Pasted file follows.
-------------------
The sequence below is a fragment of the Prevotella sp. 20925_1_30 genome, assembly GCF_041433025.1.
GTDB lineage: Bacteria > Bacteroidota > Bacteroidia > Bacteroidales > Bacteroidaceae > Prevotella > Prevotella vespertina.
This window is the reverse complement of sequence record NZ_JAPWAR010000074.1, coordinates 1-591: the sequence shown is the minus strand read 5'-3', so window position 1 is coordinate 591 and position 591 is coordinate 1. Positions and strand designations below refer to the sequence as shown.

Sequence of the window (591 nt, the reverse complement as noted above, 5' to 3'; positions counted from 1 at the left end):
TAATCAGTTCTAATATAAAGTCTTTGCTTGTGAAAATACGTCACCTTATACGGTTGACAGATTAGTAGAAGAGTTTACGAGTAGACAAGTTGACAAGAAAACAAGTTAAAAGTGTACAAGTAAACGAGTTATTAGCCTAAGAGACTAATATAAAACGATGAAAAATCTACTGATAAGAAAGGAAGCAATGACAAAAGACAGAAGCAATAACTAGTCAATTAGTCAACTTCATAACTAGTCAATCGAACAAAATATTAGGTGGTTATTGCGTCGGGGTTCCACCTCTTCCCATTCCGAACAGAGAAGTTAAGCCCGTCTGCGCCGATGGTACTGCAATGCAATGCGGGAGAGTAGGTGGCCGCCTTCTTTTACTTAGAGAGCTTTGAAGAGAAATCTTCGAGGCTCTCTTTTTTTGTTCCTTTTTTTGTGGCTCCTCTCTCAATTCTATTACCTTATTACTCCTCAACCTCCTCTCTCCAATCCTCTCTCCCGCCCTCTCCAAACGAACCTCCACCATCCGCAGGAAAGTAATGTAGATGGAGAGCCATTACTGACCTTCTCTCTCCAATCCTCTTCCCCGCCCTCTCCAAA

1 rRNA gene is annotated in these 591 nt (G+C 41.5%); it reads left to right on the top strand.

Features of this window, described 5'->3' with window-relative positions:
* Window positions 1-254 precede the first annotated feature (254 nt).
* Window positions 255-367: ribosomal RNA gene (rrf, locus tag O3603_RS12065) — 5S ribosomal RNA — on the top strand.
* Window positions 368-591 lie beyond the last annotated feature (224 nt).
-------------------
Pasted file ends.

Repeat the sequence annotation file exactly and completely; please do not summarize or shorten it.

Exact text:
The sequence below is a fragment of the Prevotella sp. 20925_1_30 genome, assembly GCF_041433025.1.
GTDB lineage: Bacteria > Bacteroidota > Bacteroidia > Bacteroidales > Bacteroidaceae > Prevotella > Prevotella vespertina.
This window is the reverse complement of sequence record NZ_JAPWAR010000074.1, coordinates 1-591: the sequence shown is the minus strand read 5'-3', so window position 1 is coordinate 591 and position 591 is coordinate 1. Positions and strand designations below refer to the sequence as shown.

Sequence of the window (591 nt, the reverse complement as noted above, 5' to 3'; positions counted from 1 at the left end):
TAATCAGTTCTAATATAAAGTCTTTGCTTGTGAAAATACGTCACCTTATACGGTTGACAGATTAGTAGAAGAGTTTACGAGTAGACAAGTTGACAAGAAAACAAGTTAAAAGTGTACAAGTAAACGAGTTATTAGCCTAAGAGACTAATATAAAACGATGAAAAATCTACTGATAAGAAAGGAAGCAATGACAAAAGACAGAAGCAATAACTAGTCAATTAGTCAACTTCATAACTAGTCAATCGAACAAAATATTAGGTGGTTATTGCGTCGGGGTTCCACCTCTTCCCATTCCGAACAGAGAAGTTAAGCCCGTCTGCGCCGATGGTACTGCAATGCAATGCGGGAGAGTAGGTGGCCGCCTTCTTTTACTTAGAGAGCTTTGAAGAGAAATCTTCGAGGCTCTCTTTTTTTGTTCCTTTTTTTGTGGCTCCTCTCTCAATTCTATTACCTTATTACTCCTCAACCTCCTCTCTCCAATCCTCTCTCCCGCCCTCTCCAAACGAACCTCCACCATCCGCAGGAAAGTAATGTAGATGGAGAGCCATTACTGACCTTCTCTCTCCAATCCTCTTCCCCGCCCTCTCCAAA

1 rRNA gene is annotated in these 591 nt (G+C 41.5%); it reads left to right on the top strand.

Features of this window, described 5'->3' with window-relative positions:
* Window positions 1-254 precede the first annotated feature (254 nt).
* Window positions 255-367: ribosomal RNA gene (rrf, locus tag O3603_RS12065) — 5S ribosomal RNA — on the top strand.
* Window positions 368-591 lie beyond the last annotated feature (224 nt).